Lots of tweets today suggesting that rather than investing billions in building the high speed rail network in the UK, (HS2), this money would be better invested in improving broadband services to encourage teleworking. The idea here is that better broadband connectivity and availability would mean more people could work from home, conduct meetings over Skype and all those high speed train journeys just wouldn’t be necessary.
Makes sense in principle, but unfortunately this fails to recognise what the biggest barriers to teleworking really are. It’s not about connectivity. The simple truth is that most individuals and businesses – certainly in the major cities – currently already have more than adequate connectivity to be able to work from home. For most businesses, we’re talking about a good enough connection for email and standard information-based websites. Technologies such as Citrix and RSA secureID dongles, VPNs and the like are well-established, so there is no technological reason why more people shouldn’t work from home. And yet our tubes and trains are still packed every day with commuters wasting many hours and hundreds of pounds travelling to and from an office that they don’t really need to be at.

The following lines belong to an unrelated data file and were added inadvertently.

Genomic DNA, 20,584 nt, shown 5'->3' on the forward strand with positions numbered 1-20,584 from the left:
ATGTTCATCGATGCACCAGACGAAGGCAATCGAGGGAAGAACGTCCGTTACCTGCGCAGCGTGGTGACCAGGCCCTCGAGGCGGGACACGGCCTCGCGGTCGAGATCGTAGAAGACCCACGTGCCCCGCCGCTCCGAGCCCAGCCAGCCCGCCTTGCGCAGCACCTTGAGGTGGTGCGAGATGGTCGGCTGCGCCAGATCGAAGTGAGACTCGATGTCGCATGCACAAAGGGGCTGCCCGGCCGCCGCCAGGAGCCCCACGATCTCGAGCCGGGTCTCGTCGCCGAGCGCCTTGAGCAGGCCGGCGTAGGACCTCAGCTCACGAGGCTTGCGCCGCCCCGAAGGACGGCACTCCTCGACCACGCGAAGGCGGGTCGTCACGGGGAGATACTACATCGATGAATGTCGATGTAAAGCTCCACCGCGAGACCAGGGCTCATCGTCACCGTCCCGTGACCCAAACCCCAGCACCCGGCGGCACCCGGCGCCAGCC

As ever, what is required here is a cultural change, not a technological change. The simple truth is that businesses and business leaders are still not entirely comfortable with the idea of their employees working from home, perhaps fearful that they’re going to spend the whole day in pyjamas watching Diagnosis Murder when they really should be filing that report. I work predominantly from home but still find myself travelling to too many meetings that really could just as easily have been done over the phone or on Skype. But sometimes there really is no substitute for looking someone in the eye, shaking their hand at the close of business and – more than anything – that sense of commitment to the project or business-in-hand that people like to see illustrated by the fact that you’ve actually bothered to turn up in person.
Perhaps the time is right for a bigger discussion about teleworking and a real examination as to why it isn’t happening and what can be done about it. I suspect the answer lies more in training and support for businesses to implement the significant cultural changes required throughout their organisations to go this route rather than in improving networks.